coca cola litter

12 companies blamed for 70 per cent of UK’s branded packaging waste

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Just 12 companies have been found to be responsible for 70 per cent of the UK’s branded packaging waste according to a new study by Surfers Against Sewage.

In a new study, the charity named Coca-Cola, PepsiCo, McDonalds, Anheuser-Busch InBev, Mondelez International, Nestlé, Tesco, Red Bull GmbH, Suntory, Carlsberg Group, Heineken Holding and Mars as the companies most likely to have their name branded on UK litter.

Thousands of volunteers have been collecting packaging pollution through the charity's 'Million Mile Clean' over the last year, uncovering over 264 companies fuelling the packaging pollution crisis and filling up rivers and seas. Some 28,727 items were recorded overall, including both branded and unbranded items.

Surfers Against Sewage said there had been little change in this year’s so-called 'Dirty Dozen', the charity's annual survey identifying the firms creating the most packaging pollution.

It said the finding “makes a mockery” of the various firms' ambitious sustainability pledges, with brands consistently failing to reduce packaging, switch to reuse models or enable recycling.

The top three polluters were identified as Coca-Cola, PepsiCo and McDonalds, collectively responsible for 38 per cent of all branded pollution found.

While Coca-Cola has taken the top spot, it recently announced a new reusable packaging target, aiming for at least 25 per cent of all beverages worldwide to be sold in refillable or returnable glass or plastic bottles and containers by 2030.

Hugo Tagholm, chief executive of Surfers Against Sewage, said: “Year after year, our 'Citizen Science Brand Audit' reveals the same huge companies are responsible for the packaging pollution choking our environment. Despite public sustainability commitments, these dirty brands are failing to take meaningful action to stop this harm.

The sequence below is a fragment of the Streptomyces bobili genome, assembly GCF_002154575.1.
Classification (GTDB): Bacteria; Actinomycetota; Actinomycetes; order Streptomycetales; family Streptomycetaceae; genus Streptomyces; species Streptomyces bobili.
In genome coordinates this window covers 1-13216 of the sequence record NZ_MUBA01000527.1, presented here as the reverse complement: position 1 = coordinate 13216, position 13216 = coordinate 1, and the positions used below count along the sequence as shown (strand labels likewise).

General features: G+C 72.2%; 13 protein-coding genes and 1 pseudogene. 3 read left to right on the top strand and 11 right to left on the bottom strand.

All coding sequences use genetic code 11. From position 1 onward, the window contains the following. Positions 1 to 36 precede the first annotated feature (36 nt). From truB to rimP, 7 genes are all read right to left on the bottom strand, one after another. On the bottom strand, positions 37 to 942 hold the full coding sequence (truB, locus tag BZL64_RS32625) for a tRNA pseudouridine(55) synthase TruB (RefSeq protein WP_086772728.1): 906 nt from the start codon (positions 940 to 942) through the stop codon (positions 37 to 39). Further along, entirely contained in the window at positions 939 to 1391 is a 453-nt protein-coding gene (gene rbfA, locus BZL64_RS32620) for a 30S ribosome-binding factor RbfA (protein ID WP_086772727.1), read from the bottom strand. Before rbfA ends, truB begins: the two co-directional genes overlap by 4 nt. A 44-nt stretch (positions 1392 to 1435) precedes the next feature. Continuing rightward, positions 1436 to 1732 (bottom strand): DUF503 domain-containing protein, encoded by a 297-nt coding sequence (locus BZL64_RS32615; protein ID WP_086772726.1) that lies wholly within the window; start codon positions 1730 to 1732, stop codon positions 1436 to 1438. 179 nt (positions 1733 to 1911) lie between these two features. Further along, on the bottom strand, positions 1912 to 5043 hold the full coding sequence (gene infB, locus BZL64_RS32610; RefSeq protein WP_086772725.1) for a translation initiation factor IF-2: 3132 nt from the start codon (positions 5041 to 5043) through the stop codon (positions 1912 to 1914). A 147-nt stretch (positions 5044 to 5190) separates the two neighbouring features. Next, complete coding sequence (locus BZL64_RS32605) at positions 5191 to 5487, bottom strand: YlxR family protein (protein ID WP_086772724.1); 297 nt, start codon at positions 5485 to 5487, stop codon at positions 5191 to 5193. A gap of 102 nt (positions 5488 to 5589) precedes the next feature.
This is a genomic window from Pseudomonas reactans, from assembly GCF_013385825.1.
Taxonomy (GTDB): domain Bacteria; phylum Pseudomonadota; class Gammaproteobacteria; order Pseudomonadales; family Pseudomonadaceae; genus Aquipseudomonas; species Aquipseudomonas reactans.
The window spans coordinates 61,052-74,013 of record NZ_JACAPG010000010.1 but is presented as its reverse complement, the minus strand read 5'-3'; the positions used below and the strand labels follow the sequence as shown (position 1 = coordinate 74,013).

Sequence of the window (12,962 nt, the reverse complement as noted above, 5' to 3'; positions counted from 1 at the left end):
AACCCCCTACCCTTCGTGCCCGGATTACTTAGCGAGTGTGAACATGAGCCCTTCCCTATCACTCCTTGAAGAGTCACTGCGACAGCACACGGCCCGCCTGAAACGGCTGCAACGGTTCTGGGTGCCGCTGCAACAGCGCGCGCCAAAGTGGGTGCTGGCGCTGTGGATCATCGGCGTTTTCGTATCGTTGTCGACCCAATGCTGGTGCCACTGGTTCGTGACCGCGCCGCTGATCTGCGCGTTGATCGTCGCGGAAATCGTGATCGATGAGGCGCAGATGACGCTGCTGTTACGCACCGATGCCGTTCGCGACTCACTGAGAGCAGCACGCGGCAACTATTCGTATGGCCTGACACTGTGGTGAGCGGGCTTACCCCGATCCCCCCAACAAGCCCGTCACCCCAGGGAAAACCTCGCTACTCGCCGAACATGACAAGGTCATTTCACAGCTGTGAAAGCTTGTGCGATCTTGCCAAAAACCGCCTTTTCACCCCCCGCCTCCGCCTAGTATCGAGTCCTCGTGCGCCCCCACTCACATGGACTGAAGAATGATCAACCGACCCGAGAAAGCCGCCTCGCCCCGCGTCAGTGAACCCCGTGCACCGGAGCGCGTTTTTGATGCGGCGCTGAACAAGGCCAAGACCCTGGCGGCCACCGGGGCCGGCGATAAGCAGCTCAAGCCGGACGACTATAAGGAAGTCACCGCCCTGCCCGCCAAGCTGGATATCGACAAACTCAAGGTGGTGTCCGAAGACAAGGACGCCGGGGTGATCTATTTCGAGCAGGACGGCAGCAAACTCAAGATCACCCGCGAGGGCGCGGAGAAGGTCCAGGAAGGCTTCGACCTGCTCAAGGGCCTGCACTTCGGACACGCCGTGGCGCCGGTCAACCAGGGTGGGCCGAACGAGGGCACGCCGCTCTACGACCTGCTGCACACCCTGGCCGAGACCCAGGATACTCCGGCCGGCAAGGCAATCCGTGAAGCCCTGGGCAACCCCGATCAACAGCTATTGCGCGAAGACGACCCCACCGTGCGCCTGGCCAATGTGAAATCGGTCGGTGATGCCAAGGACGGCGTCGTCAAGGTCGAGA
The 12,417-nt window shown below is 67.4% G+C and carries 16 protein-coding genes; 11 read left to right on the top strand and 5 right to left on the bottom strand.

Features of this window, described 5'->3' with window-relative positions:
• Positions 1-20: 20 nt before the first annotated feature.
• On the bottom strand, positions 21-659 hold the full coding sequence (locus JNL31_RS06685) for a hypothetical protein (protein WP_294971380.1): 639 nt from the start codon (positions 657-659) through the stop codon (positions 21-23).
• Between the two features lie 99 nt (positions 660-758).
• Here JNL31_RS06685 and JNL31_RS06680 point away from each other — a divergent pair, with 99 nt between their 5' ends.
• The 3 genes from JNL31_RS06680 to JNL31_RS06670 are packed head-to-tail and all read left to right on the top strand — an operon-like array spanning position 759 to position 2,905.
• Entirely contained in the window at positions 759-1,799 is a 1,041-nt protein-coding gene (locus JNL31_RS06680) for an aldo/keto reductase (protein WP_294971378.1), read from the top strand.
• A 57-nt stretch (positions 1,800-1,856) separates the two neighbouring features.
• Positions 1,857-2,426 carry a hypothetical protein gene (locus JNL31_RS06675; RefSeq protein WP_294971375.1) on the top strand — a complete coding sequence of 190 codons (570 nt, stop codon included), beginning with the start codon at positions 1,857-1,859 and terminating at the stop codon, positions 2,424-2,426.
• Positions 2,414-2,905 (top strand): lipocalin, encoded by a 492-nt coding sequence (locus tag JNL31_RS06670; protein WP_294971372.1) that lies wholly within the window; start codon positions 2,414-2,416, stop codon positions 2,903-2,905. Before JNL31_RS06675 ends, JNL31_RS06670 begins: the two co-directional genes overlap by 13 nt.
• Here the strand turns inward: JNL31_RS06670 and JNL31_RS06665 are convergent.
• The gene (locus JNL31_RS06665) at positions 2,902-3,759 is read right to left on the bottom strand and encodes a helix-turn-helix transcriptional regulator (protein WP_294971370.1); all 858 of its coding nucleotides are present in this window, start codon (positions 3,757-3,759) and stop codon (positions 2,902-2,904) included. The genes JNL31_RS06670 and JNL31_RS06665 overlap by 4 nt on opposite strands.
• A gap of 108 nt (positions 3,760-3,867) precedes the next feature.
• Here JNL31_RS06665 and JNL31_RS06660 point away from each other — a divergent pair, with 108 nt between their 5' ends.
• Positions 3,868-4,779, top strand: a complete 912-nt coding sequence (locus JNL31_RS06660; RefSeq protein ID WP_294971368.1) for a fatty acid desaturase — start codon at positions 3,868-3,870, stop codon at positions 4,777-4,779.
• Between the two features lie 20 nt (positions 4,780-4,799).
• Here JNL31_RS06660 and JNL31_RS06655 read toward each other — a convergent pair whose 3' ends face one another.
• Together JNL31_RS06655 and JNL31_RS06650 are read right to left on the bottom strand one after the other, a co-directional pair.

“We cannot stand for this blatant greenwashing any longer. Systemic change is urgently needed to end the pollution swamping the land and ocean. Businesses need to take responsibility for their polluting products and transition to models of reduction and reuse.

“Legislation, such as an ‘all-in’ deposit scheme, needs to be introduced urgently and governments must hold these companies to account.”

The charity said it wanted companies to take responsibility for the entire lifecycle of their products, reducing their packaging and adopting circular business models.

It also called for the government to introduce an ‘all-in’ deposit return scheme (DRS) for drinks containers of all sizes and materials including glass, not just small containers classified as ‘on-the-go’.

Deposit return schemes are already used in many places in Europe, with 90 per cent of containers prevented from becoming pollution in many cases. Of the items monitored from this year’s Dirty Dozen, it is estimated that 55 per cent could have been captured through an ‘all-in’ DRS.

The charity said that despite a DRS scheme first being announced in 2018, it will be at least 2024 before it is introduced based on current government announcements, resulting in an estimated total of 48 billion extra containers entering the UK’s rivers and seas.

A Coca-Cola spokesperson said: “We share the goal of eliminating plastic waste from the environment and acknowledge that The Coca-Cola Company has a responsibility to help solve this issue.

“That was the driving force in establishing our ‘World Without Waste’ goals and while we continue to make progress against these targets, we are challenging ourselves to do more. Today, all of our packaging is 100 per cent recyclable and our aim is to get more of it back so that it can be recycled and turned into new packaging again.

“It’s disappointing to see any packaging being littered and that’s why we fully support the introduction of a well-designed deposit return scheme, which we know from results in other countries will encourage people to recycle, rather than litter or throw away.”

A spokesperson for McDonalds said: “Over 90 per cent of the packaging we use comes from recycled or renewable sources and can be recycled. As a business we have committed to sourcing all of our packaging from renewable and recyclable materials by 2025.

“We remain committed to finding innovative ways to tackle the issue of packaging waste and are trialling a number of initiatives to help reduce littering.”

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